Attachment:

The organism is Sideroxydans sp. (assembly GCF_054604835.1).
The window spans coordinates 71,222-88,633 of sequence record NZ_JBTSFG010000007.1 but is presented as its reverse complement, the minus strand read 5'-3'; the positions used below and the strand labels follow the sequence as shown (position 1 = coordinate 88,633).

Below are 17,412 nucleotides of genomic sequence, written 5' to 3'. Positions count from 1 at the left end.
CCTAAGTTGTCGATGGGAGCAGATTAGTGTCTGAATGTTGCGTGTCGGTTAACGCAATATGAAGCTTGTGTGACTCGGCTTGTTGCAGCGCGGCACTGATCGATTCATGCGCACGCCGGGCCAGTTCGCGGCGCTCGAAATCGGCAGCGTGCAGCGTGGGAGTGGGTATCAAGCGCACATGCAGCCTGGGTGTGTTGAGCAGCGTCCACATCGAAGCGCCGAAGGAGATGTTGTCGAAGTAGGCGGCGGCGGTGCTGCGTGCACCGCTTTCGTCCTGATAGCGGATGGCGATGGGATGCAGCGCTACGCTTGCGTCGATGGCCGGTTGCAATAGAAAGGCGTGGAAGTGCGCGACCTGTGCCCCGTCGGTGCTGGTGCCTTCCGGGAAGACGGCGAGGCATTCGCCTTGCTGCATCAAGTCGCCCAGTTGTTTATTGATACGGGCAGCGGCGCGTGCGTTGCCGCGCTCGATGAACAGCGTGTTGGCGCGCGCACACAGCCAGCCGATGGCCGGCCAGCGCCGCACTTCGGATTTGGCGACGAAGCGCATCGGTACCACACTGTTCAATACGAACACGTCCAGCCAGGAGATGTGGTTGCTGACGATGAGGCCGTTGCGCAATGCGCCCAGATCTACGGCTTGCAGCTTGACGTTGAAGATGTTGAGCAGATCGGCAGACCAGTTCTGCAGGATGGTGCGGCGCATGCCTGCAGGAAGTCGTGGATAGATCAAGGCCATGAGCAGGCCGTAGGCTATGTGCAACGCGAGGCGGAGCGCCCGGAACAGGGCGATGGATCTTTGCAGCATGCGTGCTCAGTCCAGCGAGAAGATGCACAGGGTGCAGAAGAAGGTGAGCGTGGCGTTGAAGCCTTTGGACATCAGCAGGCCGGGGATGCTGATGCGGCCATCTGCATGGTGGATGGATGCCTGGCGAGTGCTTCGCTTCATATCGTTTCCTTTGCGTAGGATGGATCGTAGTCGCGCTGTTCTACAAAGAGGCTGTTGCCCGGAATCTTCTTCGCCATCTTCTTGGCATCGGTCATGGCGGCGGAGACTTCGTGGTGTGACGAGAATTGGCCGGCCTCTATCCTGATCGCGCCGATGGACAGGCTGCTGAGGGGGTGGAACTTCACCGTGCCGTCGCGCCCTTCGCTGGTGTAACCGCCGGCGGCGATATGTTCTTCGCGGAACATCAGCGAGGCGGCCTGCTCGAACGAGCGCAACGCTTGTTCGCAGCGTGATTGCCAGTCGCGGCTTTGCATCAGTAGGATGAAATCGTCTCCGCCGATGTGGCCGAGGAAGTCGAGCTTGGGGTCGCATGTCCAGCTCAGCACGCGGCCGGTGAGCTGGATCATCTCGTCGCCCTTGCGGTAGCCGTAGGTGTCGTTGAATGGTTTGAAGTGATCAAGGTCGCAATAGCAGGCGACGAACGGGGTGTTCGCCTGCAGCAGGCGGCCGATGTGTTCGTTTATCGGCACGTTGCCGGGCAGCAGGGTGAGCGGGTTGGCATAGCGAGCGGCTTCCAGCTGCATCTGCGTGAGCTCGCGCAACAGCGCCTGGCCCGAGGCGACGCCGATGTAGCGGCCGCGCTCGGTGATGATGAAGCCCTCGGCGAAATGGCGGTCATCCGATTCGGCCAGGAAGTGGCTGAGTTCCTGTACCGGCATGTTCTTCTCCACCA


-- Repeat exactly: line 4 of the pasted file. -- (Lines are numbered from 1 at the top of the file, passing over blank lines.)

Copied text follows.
CCTAAGTTGTCGATGGGAGCAGATTAGTGTCTGAATGTTGCGTGTCGGTTAACGCAATATGAAGCTTGTGTGACTCGGCTTGTTGCAGCGCGGCACTGATCGATTCATGCGCACGCCGGGCCAGTTCGCGGCGCTCGAAATCGGCAGCGTGCAGCGTGGGAGTGGGTATCAAGCGCACATGCAGCCTGGGTGTGTTGAGCAGCGTCCACATCGAAGCGCCGAAGGAGATGTTGTCGAAGTAGGCGGCGGCGGTGCTGCGTGCACCGCTTTCGTCCTGATAGCGGATGGCGATGGGATGCAGCGCTACGCTTGCGTCGATGGCCGGTTGCAATAGAAAGGCGTGGAAGTGCGCGACCTGTGCCCCGTCGGTGCTGGTGCCTTCCGGGAAGACGGCGAGGCATTCGCCTTGCTGCATCAAGTCGCCCAGTTGTTTATTGATACGGGCAGCGGCGCGTGCGTTGCCGCGCTCGATGAACAGCGTGTTGGCGCGCGCACACAGCCAGCCGATGGCCGGCCAGCGCCGCACTTCGGATTTGGCGACGAAGCGCATCGGTACCACACTGTTCAATACGAACACGTCCAGCCAGGAGATGTGGTTGCTGACGATGAGGCCGTTGCGCAATGCGCCCAGATCTACGGCTTGCAGCTTGACGTTGAAGATGTTGAGCAGATCGGCAGACCAGTTCTGCAGGATGGTGCGGCGCATGCCTGCAGGAAGTCGTGGATAGATCAAGGCCATGAGCAGGCCGTAGGCTATGTGCAACGCGAGGCGGAGCGCCCGGAACAGGGCGATGGATCTTTGCAGCATGCGTGCTCAGTCCAGCGAGAAGATGCACAGGGTGCAGAAGAAGGTGAGCGTGGCGTTGAAGCCTTTGGACATCAGCAGGCCGGGGATGCTGATGCGGCCATCTGCATGGTGGATGGATGCCTGGCGAGTGCTTCGCTTCATATCGTTTCCTTTGCGTAGGATGGATCGTAGTCGCGCTGTTCTACAAAGAGGCTGTTGCCCGGAATCTTCTTCGCCATCTTCTTGGCATCGGTCATGGCGGCGGAGACTTCGTGGTGTGACGAGAATTGGCCGGCCTCTATCCTGATCGCGCCGATGGACAGGCTGCTGAGGGGGTGGAACTTCACCGTGCCGTCGCGCCCTTCGCTGGTGTAACCGCCGGCGGCGATATGTTCTTCGCGGAACATCAGCGAGGCGGCCTGCTCGAACGAGCGCAACGCTTGTTCGCAGCGTGATTGCCAGTCGCGGCTTTGCATCAGTAGGATGAAATCGTCTCCGCCGATGTGGCCGAGGAAGTCGAGCTTGGGGTCGCATGTCCAGCTCAGCACGCGGCCGGTGAGCTGGATCATCTCGTCGCCCTTGCGGTAGCCGTAGGTGTCGTTGAATGGTTTGAAGTGATCAAGGTCGCAATAGCAGGCGACGAACGGGGTGTTCGCCTGCAGCAGGCGGCCGATGTGTTCGTTTATCGGCACGTTGCCGGGCAGCAGGGTGAGCGGGTTGGCATAGCGAGCGGCTTCCAGCTGCATCTGCGTGAGCTCGCGCAACAGCGCCTGGCCCGAGGCGACGCCGATGTAGCGGCCGCGCTCGGTGATGATGAAGCCCTCGGCGAAATGGCGGTCATCCGATTCGGCCAGGAAGTGGCTGAGTTCCTGTACCGGCATGTTCTTCTCCACCA